Wuthrich echoes those sentiments, noting that Warner's own research shows that consumers want a copy of their movies for use on a PC. "These digital options are to provide choice. We're doing it because it adds value to the DVD itself," says Wuthrich. "It's a legitimate way for people who'd like a digital copy of the film to get it."
Like Kaye, Wuthrich is looking ahead to expanding the digital copying program. "This is the first step of many. We intend to add this capability to more products going forward," he promises. "Consumers are interested in digital files; we need to find ways for them to enjoy those files in a legitimate manner."
Unfortunately, the efforts still fall short of offering the freedom that most consumers want once they've purchased content. In being limited to just one PC transfer and one portable transfer, consumers might still feel boxed in.
"None of these restrictions actually do anything to stop piracy," notes Electronic Frontier Foundation senior staff attorney Fred von Lohmann. "They only hurt consumers who are trying to do the right thing. These efforts to lock you in to one computer or one PlaysForSure device won't stop people from downloading the movie; they will only restrict people who've ponied up money for the DVD."
In an era when software packages like HandBrake and DVD Shrink make breaking the copy protection on DVDs reasonably easy, and when sites like The Pirates Bay facilitate finding BitTorrent versions of films, it's easy to dismiss these early studio efforts as inconsequential and irrelevant.
Not so fast: Industry experts agree it's a good thing that the studios are at least acknowledging what consumers want to do.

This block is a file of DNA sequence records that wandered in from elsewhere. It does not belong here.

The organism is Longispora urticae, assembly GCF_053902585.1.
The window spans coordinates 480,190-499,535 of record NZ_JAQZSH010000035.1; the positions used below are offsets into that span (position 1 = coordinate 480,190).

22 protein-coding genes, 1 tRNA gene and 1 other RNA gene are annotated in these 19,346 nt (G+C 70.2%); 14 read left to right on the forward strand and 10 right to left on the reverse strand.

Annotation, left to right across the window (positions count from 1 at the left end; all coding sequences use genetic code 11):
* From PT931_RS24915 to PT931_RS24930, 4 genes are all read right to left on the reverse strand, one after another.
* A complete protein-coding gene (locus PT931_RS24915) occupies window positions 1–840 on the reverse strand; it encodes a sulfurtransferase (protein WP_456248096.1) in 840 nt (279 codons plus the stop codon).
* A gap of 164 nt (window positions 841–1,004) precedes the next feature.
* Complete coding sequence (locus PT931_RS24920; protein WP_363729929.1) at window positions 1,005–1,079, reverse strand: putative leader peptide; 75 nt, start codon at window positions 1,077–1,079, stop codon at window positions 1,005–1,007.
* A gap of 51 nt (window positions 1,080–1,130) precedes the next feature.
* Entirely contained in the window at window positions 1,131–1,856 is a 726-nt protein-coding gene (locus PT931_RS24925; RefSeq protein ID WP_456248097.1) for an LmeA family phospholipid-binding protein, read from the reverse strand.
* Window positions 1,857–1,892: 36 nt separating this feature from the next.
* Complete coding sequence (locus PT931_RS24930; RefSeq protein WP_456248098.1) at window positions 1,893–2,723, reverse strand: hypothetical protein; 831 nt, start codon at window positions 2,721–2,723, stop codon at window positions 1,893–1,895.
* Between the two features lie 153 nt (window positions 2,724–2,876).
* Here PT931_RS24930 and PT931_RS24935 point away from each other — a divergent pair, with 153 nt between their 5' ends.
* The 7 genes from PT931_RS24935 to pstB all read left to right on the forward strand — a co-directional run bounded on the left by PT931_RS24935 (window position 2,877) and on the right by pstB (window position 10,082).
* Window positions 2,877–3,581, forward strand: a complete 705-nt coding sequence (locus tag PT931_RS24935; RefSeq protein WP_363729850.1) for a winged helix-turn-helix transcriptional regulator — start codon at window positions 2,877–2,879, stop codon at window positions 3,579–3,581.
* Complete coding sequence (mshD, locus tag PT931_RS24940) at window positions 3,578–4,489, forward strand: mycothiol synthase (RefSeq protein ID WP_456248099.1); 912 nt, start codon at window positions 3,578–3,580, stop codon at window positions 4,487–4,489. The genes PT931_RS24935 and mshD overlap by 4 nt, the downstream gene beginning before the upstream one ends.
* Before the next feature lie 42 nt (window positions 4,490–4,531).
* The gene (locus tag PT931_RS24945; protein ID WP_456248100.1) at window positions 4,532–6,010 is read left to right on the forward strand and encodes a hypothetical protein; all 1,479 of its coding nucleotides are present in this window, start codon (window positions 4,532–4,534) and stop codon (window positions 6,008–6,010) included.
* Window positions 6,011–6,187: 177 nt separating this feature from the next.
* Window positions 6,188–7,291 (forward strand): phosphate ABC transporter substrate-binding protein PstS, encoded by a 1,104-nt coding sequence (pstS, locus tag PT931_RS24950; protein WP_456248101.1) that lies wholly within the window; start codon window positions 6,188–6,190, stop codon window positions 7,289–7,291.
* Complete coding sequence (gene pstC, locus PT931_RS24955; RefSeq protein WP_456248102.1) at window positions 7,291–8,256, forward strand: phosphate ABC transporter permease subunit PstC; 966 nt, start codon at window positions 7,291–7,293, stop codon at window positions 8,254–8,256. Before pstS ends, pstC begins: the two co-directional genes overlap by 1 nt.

"It's exciting that the content community is listening to consumers and their desire to have control of their content," says Megan Pollock, spokesperson for the Consumer Electronics Association. "Consumers want to be able to do what they want with content they've legally and lawfully acquired."
By taking these steps, adds Ross Crupnick, an analyst at NPD: Entertainment, the studios are offering consumers a legal way to obtain a digital copy. "You have the potential to take a little bite out of the need for them to use unauthorized means to digitize video."
For this concept of studio-provided digital copies to be successful, Hollywood will have to concede that flexibility is king. One-time transfer rights to one device won't cut it: The DRM scheme--assuming that DRM persists at all (the music industry, for its part, is starting to embrace DRM-free business models)--must account for the fact that consumers might have multiple devices they'd like their content stored on simultaneously, or that they might want to move the content from one device to another. Hollywood will also have to broaden access to these files to support devices beyond the Windows DRM world.
There's no question that Live Free or Die Hard and Harry Potter and the Order of the Phoenix represent a major shift. Let's hope these initiatives represent the start of a trend.
"This is certainly a step in the right direction. We just hope that the studios continue down this road: They're making moving content easier," says CEA's Pollock. "It will be good for consumers if the movie and music industries listen to and understand consumers' demands--and if they understand that we're in a digital and portable world and that's how consumers want to enjoy their content."